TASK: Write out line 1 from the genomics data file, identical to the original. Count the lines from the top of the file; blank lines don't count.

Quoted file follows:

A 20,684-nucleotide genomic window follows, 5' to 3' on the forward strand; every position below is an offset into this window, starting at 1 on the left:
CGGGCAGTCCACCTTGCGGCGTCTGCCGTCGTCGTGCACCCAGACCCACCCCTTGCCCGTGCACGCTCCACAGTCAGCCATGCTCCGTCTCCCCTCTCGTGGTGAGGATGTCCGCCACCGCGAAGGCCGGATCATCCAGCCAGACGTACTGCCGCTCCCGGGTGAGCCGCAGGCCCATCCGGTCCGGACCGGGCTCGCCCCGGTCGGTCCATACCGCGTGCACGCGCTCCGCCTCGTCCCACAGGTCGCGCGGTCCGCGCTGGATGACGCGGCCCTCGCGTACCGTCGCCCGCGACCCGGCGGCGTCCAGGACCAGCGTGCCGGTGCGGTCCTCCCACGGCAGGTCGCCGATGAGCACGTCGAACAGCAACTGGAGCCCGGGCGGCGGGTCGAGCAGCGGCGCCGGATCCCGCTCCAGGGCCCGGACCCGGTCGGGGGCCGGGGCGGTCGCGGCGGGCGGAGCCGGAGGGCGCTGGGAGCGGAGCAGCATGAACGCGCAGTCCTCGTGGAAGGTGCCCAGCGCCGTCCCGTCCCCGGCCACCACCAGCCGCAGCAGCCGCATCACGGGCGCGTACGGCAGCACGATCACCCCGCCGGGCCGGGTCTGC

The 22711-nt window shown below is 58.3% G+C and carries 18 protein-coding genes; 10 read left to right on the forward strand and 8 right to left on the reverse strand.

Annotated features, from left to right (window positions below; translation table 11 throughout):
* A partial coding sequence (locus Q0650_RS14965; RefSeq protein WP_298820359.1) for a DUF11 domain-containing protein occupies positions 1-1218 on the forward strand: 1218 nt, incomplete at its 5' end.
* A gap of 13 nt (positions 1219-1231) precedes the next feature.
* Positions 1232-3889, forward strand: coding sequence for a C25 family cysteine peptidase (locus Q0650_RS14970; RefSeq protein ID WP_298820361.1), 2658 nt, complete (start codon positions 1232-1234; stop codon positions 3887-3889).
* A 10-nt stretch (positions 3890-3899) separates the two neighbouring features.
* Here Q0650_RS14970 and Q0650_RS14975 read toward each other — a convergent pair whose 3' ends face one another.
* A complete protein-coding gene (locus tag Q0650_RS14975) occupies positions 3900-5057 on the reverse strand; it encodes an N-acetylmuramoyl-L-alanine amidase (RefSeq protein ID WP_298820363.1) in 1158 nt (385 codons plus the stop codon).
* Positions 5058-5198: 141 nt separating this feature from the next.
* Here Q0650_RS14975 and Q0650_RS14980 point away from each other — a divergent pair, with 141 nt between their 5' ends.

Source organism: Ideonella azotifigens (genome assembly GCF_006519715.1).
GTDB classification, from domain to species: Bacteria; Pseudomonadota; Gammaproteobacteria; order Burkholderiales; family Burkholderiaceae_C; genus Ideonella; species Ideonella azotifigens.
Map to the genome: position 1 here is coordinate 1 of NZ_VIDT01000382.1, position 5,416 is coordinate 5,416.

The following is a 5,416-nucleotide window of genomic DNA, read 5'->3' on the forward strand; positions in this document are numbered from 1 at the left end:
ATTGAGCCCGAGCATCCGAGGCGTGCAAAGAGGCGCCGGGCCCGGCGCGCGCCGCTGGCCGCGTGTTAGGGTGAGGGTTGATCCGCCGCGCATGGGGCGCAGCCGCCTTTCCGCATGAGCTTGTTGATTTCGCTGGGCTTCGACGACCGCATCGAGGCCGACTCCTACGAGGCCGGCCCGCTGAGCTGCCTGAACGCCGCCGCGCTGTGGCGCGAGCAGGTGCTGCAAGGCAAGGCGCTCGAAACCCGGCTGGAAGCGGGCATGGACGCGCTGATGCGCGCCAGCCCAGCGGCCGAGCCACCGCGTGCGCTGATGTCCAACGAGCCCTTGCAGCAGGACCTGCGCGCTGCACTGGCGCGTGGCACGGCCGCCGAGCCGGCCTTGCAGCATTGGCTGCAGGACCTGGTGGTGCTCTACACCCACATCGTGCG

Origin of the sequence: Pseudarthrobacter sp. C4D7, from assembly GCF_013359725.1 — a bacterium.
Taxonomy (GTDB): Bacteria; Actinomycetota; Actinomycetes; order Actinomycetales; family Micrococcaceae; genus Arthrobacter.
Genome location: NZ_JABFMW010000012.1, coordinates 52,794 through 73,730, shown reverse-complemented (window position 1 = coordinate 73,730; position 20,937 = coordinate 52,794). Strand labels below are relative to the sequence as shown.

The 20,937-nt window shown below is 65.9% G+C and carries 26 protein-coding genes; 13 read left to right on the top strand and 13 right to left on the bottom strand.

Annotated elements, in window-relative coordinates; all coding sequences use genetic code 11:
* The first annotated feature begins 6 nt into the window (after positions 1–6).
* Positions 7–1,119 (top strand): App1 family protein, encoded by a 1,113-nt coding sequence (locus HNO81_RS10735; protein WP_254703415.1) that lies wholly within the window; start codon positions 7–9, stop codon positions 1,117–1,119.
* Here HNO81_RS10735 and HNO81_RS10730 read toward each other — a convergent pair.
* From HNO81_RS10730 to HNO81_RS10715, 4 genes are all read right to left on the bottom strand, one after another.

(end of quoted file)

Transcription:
A 20,684-nucleotide genomic window follows, 5' to 3' on the forward strand; every position below is an offset into this window, starting at 1 on the left: